Following the first shock of the pandemic breakout more than a year ago, investors experienced one of the most remarkable and fastest equity market recoveries of all time, with major equity indices like the S&P 500 and Eurostoxx50 trading now at record highs. At these levels, many investors out there are skeptical about investing in equities, despite history showing that market all-time highs do not necessarily indicate an imminent correction.
Investors are always looking for the best time to enter the market. But "timing the market"—or entering at the lowest point of a market downturn—is something that even professional investors are not able to do. Even if you succeed in your attempt to time the market, the benefit fades away the longer your investment horizon is. Studies show that by being continuously invested you make sure that you don’t miss the market’s best days, which makes a positive impact in your portfolio's performance over time.
Invest a lump sum of money all at once or spread it out in instalments?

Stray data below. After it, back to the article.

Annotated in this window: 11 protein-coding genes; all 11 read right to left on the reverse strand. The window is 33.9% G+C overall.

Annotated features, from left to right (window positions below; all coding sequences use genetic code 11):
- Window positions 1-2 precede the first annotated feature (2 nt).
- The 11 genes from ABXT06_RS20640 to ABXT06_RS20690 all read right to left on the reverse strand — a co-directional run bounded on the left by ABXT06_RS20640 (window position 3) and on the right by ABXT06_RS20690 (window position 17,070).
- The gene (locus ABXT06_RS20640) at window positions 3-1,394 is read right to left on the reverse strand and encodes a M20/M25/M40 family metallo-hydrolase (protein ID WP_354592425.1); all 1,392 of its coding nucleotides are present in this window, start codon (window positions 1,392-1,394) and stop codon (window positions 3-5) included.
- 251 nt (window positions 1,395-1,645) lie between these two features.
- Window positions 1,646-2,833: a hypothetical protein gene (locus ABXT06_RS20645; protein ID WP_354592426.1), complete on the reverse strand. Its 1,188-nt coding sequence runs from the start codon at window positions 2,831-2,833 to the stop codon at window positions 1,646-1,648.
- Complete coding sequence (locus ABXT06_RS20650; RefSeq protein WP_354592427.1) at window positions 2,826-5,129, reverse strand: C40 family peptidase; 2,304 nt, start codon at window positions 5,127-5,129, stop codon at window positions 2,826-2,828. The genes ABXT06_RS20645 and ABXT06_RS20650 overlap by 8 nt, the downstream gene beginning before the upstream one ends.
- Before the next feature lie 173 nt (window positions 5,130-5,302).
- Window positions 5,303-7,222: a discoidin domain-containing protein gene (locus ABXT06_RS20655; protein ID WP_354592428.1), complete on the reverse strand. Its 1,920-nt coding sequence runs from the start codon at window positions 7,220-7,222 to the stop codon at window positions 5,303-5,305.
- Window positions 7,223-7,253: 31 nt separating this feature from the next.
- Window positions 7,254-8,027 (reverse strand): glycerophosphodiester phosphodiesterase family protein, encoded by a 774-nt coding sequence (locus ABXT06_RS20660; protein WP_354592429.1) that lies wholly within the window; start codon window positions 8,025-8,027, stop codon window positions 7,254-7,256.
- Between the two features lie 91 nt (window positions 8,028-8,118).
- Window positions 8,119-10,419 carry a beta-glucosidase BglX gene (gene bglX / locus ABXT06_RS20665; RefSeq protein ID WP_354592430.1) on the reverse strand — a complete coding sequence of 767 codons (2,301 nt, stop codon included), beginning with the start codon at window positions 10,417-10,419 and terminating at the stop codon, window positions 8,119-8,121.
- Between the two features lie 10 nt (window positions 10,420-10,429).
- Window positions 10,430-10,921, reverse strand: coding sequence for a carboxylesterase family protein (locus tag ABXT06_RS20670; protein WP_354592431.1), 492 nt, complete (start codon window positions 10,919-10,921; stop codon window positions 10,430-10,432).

Supporters of investing in instalments over time rather than all at once argue that, by doing so, you are less likely to put the entire amount into the market right before a downturn. By buying units at different points in time, you may minimize the effect when the time of the next market plunge comes. While the argument sounds fair, research shows that investing the entire lump sum results in better returns, most of the time. However, if your concern is preservation of assets, then investing in instalments might be the better approach for you.
Have a Plan and Stick to it
The key is to determine how much time you have until you want to use your savings, so that you have enough time in the market to achieve your goals. By being invested in a diversified portfolio that spreads out your risk, you can start reaping the rewards of compounding and achieve even higher growth rates on your initial capital. With a smart investment plan and the discipline to keep to it, you don’t need to worry about short term market movements. As long as you’re willing to stick to your plan, sometimes for slightly longer than you initially anticipated, history has shown again and again that you’ll be rewarded in the end.